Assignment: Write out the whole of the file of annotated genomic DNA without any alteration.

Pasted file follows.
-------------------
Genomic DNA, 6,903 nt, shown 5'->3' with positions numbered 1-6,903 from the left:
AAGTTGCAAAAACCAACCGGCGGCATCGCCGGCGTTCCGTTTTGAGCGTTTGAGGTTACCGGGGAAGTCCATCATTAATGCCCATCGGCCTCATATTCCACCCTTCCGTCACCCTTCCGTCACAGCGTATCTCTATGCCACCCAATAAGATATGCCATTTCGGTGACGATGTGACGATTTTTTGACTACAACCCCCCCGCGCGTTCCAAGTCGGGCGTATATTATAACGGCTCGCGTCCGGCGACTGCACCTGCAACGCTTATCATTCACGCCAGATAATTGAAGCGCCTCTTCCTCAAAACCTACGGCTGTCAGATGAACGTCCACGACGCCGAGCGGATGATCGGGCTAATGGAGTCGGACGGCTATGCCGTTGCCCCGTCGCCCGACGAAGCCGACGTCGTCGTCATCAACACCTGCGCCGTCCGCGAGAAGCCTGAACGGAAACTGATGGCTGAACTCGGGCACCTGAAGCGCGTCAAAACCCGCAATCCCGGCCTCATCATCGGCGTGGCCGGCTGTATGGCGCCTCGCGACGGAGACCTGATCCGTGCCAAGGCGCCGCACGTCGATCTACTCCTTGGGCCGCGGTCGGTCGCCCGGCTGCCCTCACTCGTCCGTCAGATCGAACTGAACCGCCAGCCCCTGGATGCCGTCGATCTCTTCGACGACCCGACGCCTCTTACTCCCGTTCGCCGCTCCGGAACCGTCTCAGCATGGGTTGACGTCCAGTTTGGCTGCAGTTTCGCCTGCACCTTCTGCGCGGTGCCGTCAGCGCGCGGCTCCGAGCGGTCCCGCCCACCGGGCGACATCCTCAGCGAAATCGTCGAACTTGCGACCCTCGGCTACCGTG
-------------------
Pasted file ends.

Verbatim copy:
Genomic DNA, 6,903 nt, shown 5'->3' with positions numbered 1-6,903 from the left:
AAGTTGCAAAAACCAACCGGCGGCATCGCCGGCGTTCCGTTTTGAGCGTTTGAGGTTACCGGGGAAGTCCATCATTAATGCCCATCGGCCTCATATTCCACCCTTCCGTCACCCTTCCGTCACAGCGTATCTCTATGCCACCCAATAAGATATGCCATTTCGGTGACGATGTGACGATTTTTTGACTACAACCCCCCCGCGCGTTCCAAGTCGGGCGTATATTATAACGGCTCGCGTCCGGCGACTGCACCTGCAACGCTTATCATTCACGCCAGATAATTGAAGCGCCTCTTCCTCAAAACCTACGGCTGTCAGATGAACGTCCACGACGCCGAGCGGATGATCGGGCTAATGGAGTCGGACGGCTATGCCGTTGCCCCGTCGCCCGACGAAGCCGACGTCGTCGTCATCAACACCTGCGCCGTCCGCGAGAAGCCTGAACGGAAACTGATGGCTGAACTCGGGCACCTGAAGCGCGTCAAAACCCGCAATCCCGGCCTCATCATCGGCGTGGCCGGCTGTATGGCGCCTCGCGACGGAGACCTGATCCGTGCCAAGGCGCCGCACGTCGATCTACTCCTTGGGCCGCGGTCGGTCGCCCGGCTGCCCTCACTCGTCCGTCAGATCGAACTGAACCGCCAGCCCCTGGATGCCGTCGATCTCTTCGACGACCCGACGCCTCTTACTCCCGTTCGCCGCTCCGGAACCGTCTCAGCATGGGTTGACGTCCAGTTTGGCTGCAGTTTCGCCTGCACCTTCTGCGCGGTGCCGTCAGCGCGCGGCTCCGAGCGGTCCCGCCCACCGGGCGACATCCTCAGCGAAATCGTCGAACTTGCGACCCTCGGCTACCGTG